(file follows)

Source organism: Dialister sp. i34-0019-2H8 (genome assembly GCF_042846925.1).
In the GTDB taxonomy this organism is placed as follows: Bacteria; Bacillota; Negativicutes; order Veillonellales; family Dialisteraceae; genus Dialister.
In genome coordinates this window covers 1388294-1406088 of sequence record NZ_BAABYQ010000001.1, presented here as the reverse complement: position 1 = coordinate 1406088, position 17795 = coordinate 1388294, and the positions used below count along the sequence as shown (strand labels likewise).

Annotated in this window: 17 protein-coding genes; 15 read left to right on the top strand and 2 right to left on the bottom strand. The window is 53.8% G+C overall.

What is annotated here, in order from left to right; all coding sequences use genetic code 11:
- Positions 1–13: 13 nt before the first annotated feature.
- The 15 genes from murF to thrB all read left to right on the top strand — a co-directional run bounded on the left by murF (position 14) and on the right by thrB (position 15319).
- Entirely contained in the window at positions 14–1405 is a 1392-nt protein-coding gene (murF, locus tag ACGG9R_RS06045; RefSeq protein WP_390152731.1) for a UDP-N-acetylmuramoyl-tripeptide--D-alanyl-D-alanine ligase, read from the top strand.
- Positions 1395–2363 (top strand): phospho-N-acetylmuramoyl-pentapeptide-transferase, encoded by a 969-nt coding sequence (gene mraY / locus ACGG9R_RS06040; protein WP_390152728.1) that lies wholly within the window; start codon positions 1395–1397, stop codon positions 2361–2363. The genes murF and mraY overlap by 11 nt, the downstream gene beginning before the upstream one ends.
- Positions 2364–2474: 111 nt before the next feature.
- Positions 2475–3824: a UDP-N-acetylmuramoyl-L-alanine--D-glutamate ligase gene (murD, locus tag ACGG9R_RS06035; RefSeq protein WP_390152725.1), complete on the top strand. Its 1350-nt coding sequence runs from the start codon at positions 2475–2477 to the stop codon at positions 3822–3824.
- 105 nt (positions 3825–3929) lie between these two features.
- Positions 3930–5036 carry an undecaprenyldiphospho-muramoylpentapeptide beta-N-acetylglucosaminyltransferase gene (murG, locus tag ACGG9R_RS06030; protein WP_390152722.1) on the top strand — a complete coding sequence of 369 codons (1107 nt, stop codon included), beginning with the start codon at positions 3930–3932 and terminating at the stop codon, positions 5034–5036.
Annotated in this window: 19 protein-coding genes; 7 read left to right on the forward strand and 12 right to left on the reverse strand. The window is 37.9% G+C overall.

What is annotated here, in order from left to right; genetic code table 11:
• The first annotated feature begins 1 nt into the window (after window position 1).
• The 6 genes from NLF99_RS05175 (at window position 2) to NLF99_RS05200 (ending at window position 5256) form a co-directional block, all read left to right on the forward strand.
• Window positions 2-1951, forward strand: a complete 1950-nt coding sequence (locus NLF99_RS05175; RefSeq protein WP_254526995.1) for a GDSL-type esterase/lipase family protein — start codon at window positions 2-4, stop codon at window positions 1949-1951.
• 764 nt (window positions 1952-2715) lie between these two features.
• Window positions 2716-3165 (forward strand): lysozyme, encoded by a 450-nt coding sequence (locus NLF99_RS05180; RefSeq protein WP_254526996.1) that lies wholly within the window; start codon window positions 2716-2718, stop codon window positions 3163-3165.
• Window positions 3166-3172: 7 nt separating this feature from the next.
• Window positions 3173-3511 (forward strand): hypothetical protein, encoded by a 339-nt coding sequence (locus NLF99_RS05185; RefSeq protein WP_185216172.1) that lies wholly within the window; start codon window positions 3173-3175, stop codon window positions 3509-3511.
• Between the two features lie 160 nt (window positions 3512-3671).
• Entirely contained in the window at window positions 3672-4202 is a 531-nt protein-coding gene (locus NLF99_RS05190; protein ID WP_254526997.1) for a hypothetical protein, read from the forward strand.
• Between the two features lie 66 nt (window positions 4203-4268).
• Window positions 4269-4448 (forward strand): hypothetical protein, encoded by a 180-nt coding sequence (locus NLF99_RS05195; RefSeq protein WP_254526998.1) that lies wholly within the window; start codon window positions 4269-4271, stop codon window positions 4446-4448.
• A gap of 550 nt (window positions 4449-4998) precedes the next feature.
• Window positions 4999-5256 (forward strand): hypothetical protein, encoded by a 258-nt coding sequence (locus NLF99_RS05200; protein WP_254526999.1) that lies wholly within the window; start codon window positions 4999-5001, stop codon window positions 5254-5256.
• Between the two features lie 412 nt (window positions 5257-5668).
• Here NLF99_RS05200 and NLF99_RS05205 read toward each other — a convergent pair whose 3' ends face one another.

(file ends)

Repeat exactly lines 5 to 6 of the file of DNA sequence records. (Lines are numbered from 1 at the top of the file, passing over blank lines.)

What is annotated here, in order from left to right; all coding sequences use genetic code 11:
- Positions 1–13: 13 nt before the first annotated feature.